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Joella Jean Mahoney's abstract paintings convey the poetic essence of the Colorado Plateau, illuminating the enigmatic spaces of its landscapes with incandescent light and color.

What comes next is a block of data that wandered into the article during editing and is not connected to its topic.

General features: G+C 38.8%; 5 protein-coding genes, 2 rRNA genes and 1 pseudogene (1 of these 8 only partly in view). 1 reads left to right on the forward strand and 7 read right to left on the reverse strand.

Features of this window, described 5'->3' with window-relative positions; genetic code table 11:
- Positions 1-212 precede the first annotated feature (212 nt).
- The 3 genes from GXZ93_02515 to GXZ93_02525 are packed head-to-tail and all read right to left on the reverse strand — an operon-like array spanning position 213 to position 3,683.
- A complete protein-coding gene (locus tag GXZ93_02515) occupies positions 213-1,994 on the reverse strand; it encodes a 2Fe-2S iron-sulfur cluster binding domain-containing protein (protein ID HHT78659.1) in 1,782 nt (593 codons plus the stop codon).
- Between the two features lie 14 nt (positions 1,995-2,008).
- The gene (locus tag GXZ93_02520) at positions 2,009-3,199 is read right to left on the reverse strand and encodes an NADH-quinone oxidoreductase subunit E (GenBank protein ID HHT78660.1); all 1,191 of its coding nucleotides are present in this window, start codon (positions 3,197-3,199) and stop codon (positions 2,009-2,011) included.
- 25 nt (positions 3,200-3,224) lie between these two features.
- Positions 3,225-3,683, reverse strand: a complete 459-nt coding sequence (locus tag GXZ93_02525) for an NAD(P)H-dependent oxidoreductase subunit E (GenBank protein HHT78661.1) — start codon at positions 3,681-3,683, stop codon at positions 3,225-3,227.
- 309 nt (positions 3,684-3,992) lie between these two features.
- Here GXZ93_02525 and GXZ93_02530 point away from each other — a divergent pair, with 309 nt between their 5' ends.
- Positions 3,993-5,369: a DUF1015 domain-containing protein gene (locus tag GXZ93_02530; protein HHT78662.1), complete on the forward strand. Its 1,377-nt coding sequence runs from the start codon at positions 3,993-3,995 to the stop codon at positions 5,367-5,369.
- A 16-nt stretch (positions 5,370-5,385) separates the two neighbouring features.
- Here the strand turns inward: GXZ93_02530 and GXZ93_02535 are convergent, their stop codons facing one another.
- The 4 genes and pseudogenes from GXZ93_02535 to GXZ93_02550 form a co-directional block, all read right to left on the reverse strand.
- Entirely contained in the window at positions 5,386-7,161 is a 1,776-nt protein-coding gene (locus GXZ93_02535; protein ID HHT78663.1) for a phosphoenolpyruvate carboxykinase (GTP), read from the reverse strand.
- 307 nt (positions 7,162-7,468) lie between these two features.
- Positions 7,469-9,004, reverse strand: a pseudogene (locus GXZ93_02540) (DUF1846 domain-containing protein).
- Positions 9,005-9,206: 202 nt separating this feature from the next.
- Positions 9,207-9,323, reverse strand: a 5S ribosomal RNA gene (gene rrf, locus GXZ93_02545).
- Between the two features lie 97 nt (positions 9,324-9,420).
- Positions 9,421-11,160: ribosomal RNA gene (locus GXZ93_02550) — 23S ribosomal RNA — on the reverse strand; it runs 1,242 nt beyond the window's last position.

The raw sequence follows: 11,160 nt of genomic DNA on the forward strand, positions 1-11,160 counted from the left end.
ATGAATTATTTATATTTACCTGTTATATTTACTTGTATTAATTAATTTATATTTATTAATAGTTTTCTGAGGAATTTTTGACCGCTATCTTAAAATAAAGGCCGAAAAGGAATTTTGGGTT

Her luminous paintings reveal her spiritual communion with nature that transcends time and place. In 1951 Mahoney came to Flagstaff from Alameda California to attend Arizona State College, now Northern Arizona University. Her description of her first experience with the atmosphere of Arizona is revealing; “I saw Arizona for the first time when I stepped off the train in Flagstaff. It was dawn. The stars overhead were like lanterns, the sky was crystalline, and in the distance, the mountains were like cardboard cutouts. I saw a landscape that matched how I felt inside and I stepped into my future.” Her bond with the area would become the source of her life’s work. Throughout her long career Mahoney conceived of, and executed, her work in thematically coherent series. This exhibition consists of work selected from her most important series including the Rush to Meaning Series, the Southwest Landscape Series, the Sunflower Series, and others. When Mahoney passed away in 2017, she left a great legacy for women artists of the West. While comparisons with other painters are natural, it is important to acclaim Mahoney’s powerful intuitive response to the region, and to celebrate her as a master of capturing the Southwestern landscape. Essence and Metamorphosis is a look at some of the highlights of her long and productive career.